Yaye Souadou Fall and Khady Diallo, Leading the Recycling Sector in Senegal

Founders of E-cover, with the slogan "Nothing is lost, everything is transformed", these young women who are not even thirty years old yet, created a plant that recycles tires

The Woman Post | Maria Claudia Londoño

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Their beginnings were to sell shoe soles, and today their products are destined for grass fields and construction materials such as cladding for the facades of houses, slabs for gardens, playgrounds, and basketball or tennis courts, and soon they plan to venture into road construction.

Yaye Soudaou Fall obtained the Anzisha award in 2016 and during COP 22, she was recognized for her activity in favor of the environment. The Anzisha program is made up of the African Leadership Academy and Mastercard Foundation, whose purpose is to identify, train and connect young entrepreneurs between the ages of 15 and 22 who, due to their initiatives and projects, represent excellent potential and thus significantly increase the number of job-creating entrepreneurs on the African continent.

Despite having the difficulties of starting and taking off an enterprise, and the gender factor present as an obstacle to obtaining financing and consolidation, E-cover will be able to establish a semi-industrial production unit in Dakar thanks to the fact that it has just obtained 216 million FCFA of WIC Capital, which is dedicated to promoting micro, small and medium enterprises that are run by women in Senegal and West Africa.

Yaye is the executive director and Khady is the deputy director of this company that was born from observing the tires that were left along the fields and highways as useless waste, but that additionally created a health problem, since they became a breeding ground for disease-transmitting mosquitoes and, on the other hand, when somebody decided to burn them, it was a process that generated toxic gases for the environment and the communities.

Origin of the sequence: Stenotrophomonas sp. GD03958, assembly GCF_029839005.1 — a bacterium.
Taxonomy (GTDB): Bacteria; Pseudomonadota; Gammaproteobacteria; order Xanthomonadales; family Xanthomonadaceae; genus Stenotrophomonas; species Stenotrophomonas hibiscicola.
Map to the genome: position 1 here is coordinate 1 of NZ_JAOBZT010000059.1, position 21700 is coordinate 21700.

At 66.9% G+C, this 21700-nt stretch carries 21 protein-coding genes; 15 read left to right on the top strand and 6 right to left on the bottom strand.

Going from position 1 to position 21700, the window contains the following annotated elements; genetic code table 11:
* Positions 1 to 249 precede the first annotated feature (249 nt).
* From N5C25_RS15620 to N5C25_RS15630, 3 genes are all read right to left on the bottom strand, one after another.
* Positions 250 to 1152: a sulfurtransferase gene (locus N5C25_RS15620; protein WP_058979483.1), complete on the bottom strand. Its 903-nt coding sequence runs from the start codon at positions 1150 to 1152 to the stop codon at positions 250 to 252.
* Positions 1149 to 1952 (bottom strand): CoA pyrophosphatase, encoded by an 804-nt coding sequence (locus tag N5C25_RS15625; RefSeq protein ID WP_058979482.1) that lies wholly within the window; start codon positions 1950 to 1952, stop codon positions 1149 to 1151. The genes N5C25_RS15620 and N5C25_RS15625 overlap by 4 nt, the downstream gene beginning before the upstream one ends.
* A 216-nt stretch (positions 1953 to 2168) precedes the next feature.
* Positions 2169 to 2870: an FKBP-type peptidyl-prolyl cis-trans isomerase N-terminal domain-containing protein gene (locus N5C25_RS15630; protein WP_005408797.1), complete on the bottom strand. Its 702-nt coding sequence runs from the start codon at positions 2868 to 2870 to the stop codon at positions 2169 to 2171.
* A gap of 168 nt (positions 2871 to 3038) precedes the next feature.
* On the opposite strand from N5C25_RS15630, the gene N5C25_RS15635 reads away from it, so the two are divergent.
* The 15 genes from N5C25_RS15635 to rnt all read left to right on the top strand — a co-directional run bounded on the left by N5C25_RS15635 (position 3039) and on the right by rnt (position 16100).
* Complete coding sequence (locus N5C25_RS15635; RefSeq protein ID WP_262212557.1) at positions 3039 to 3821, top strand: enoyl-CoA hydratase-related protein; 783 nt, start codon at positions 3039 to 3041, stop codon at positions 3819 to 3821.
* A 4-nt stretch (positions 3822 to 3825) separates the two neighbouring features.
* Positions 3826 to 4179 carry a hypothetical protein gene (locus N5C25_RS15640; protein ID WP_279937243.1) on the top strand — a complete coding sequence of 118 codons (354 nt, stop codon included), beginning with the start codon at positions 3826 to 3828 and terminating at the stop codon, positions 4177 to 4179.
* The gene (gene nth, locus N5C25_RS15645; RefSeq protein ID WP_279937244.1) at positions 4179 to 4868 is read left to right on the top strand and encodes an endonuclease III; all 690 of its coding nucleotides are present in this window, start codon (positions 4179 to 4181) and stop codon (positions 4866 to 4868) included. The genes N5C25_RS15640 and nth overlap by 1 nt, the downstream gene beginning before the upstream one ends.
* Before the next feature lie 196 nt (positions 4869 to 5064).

When the idea arose, they also found the need to structure a process to chop up the huge tires into the by-products of truck tires to what they are today. Many tries and trials finally led them to get what they were thinking. Along the way, they went through repeated and constant refusals from banks or potential investors, since they explained that it was a sector reserved for men and that their business model was destined to fail. This is how in Africa only 3.5% of initial investments are allocated to companies founded and created by women.

This is a story that is repeated in many corners of the globe and whose result is that women's business ideas are stifled because they do not have the necessary economic impetus to grow, buy equipment, hire staff, and other investments for start-ups and growth.

E-cover is an example of resilience, vision, and persistence that these two women from Senegal expose to the world with pride and conviction, which has received the support of WIC, a venture capital company led by leading women in Senegal in response to the existing imbalances in the business world between men and women in the business world, which sometimes directs their efforts to loans from relatives or in some cases, if they do not obtain a source of monetary support, they are forced to limit its initiatives and operations on a smaller scale, which hinders opportunities for economic development at the international level.

The Woman Post applauds these women and highlights their path that will surely take them far.

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